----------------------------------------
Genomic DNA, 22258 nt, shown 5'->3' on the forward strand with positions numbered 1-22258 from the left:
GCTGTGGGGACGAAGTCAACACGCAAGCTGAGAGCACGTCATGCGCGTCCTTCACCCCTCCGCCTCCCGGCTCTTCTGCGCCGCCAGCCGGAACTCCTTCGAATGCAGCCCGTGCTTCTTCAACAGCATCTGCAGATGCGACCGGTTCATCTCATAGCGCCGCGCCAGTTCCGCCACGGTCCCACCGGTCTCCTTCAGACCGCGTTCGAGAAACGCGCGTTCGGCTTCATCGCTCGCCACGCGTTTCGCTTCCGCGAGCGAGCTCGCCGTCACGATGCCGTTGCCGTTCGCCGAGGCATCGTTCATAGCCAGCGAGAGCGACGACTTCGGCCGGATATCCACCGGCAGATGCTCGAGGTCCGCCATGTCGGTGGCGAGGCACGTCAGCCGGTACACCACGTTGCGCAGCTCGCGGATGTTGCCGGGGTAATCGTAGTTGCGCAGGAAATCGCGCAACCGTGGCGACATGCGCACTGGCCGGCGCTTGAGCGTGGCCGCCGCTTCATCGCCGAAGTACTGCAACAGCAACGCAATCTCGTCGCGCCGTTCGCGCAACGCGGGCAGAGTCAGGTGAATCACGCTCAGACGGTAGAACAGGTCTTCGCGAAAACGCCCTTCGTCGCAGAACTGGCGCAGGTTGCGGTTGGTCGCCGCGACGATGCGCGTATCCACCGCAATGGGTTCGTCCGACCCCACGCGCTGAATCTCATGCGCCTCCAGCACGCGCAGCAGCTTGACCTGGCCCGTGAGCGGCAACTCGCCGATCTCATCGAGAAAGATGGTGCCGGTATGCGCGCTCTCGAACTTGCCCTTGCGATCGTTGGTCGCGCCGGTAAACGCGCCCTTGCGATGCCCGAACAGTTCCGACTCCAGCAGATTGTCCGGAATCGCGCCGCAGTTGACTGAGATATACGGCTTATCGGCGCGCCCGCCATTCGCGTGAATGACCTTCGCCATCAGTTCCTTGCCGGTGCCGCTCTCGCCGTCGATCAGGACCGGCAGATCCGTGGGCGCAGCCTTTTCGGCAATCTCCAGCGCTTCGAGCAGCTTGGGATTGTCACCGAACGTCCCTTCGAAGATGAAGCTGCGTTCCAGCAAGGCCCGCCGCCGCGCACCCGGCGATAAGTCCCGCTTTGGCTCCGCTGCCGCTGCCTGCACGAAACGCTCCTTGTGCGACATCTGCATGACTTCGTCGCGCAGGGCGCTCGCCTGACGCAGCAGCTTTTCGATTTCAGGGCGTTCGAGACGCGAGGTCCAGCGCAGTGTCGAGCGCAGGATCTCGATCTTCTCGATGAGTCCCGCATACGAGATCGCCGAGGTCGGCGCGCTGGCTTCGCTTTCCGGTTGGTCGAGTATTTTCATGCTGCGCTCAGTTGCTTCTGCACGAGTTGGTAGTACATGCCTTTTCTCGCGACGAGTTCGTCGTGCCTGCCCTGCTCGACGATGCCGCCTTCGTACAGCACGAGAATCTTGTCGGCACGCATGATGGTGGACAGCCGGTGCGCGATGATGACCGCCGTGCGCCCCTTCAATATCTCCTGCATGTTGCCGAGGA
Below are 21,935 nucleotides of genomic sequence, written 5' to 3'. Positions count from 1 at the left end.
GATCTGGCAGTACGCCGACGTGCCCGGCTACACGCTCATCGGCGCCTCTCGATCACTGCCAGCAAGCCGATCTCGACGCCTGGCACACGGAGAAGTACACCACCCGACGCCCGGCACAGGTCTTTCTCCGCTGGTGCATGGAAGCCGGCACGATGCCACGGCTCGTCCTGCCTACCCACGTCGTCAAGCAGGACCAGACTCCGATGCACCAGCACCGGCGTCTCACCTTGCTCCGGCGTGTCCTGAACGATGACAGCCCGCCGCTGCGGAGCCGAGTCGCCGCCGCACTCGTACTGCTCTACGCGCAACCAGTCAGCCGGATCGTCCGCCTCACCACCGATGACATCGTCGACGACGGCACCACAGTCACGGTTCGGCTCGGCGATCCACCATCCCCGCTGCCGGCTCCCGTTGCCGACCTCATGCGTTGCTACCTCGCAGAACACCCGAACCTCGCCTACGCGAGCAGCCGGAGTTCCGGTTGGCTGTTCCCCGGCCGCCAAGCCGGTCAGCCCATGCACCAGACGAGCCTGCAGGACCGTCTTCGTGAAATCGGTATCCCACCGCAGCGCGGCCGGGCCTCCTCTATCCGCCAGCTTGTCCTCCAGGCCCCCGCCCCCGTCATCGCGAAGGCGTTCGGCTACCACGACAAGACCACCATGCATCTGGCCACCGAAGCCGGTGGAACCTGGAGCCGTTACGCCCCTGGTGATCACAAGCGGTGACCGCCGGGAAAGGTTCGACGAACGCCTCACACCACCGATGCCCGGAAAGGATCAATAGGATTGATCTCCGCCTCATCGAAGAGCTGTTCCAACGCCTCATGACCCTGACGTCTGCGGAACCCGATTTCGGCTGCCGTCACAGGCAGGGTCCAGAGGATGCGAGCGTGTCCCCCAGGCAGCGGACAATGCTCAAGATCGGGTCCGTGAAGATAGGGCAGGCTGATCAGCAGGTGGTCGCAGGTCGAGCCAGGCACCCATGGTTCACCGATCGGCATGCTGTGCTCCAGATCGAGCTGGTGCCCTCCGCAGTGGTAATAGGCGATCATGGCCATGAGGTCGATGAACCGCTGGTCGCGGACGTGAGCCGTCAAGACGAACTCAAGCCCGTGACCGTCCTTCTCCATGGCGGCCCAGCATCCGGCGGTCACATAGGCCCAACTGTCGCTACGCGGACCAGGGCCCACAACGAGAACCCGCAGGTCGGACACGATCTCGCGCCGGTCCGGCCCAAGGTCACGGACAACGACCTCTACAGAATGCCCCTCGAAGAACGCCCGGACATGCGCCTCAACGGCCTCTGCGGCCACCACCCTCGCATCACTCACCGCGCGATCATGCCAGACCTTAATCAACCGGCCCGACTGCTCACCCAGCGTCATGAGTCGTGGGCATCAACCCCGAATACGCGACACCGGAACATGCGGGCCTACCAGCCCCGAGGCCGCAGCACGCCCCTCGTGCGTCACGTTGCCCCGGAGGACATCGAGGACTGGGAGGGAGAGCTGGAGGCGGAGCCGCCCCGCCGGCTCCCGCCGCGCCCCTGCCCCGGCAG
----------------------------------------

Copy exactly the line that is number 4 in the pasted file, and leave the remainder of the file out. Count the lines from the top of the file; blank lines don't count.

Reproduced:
GATCTGGCAGTACGCCGACGTGCCCGGCTACACGCTCATCGGCGCCTCTCGATCACTGCCAGCAAGCCGATCTCGACGCCTGGCACACGGAGAAGTACACCACCCGACGCCCGGCACAGGTCTTTCTCCGCTGGTGCATGGAAGCCGGCACGATGCCACGGCTCGTCCTGCCTACCCACGTCGTCAAGCAGGACCAGACTCCGATGCACCAGCACCGGCGTCTCACCTTGCTCCGGCGTGTCCTGAACGATGACAGCCCGCCGCTGCGGAGCCGAGTCGCCGCCGCACTCGTACTGCTCTACGCGCAACCAGTCAGCCGGATCGTCCGCCTCACCACCGATGACATCGTCGACGACGGCACCACAGTCACGGTTCGGCTCGGCGATCCACCATCCCCGCTGCCGGCTCCCGTTGCCGACCTCATGCGTTGCTACCTCGCAGAACACCCGAACCTCGCCTACGCGAGCAGCCGGAGTTCCGGTTGGCTGTTCCCCGGCCGCCAAGCCGGTCAGCCCATGCACCAGACGAGCCTGCAGGACCGTCTTCGTGAAATCGGTATCCCACCGCAGCGCGGCCGGGCCTCCTCTATCCGCCAGCTTGTCCTCCAGGCCCCCGCCCCCGTCATCGCGAAGGCGTTCGGCTACCACGACAAGACCACCATGCATCTGGCCACCGAAGCCGGTGGAACCTGGAGCCGTTACGCCCCTGGTGATCACAAGCGGTGACCGCCGGGAAAGGTTCGACGAACGCCTCACACCACCGATGCCCGGAAAGGATCAATAGGATTGATCTCCGCCTCATCGAAGAGCTGTTCCAACGCCTCATGACCCTGACGTCTGCGGAACCCGATTTCGGCTGCCGTCACAGGCAGGGTCCAGAGGATGCGAGCGTGTCCCCCAGGCAGCGGACAATGCTCAAGATCGGGTCCGTGAAGATAGGGCAGGCTGATCAGCAGGTGGTCGCAGGTCGAGCCAGGCACCCATGGTTCACCGATCGGCATGCTGTGCTCCAGATCGAGCTGGTGCCCTCCGCAGTGGTAATAGGCGATCATGGCCATGAGGTCGATGAACCGCTGGTCGCGGACGTGAGCCGTCAAGACGAACTCAAGCCCGTGACCGTCCTTCTCCATGGCGGCCCAGCATCCGGCGGTCACATAGGCCCAACTGTCGCTACGCGGACCAGGGCCCACAACGAGAACCCGCAGGTCGGACACGATCTCGCGCCGGTCCGGCCCAAGGTCACGGACAACGACCTCTACAGAATGCCCCTCGAAGAACGCCCGGACATGCGCCTCAACGGCCTCTGCGGCCACCACCCTCGCATCACTCACCGCGCGATCATGCCAGACCTTAATCAACCGGCCCGACTGCTCACCCAGCGTCATGAGTCGTGGGCATCAACCCCGAATACGCGACACCGGAACATGCGGGCCTACCAGCCCCGAGGCCGCAGCACGCCCCTCGTGCGTCACGTTGCCCCGGAGGACATCGAGGACTGGGAGGGAGAGCTGGAGGCGGAGCCGCCCCGCCGGCTCCCGCCGCGCCCCTGCCCCGGCAG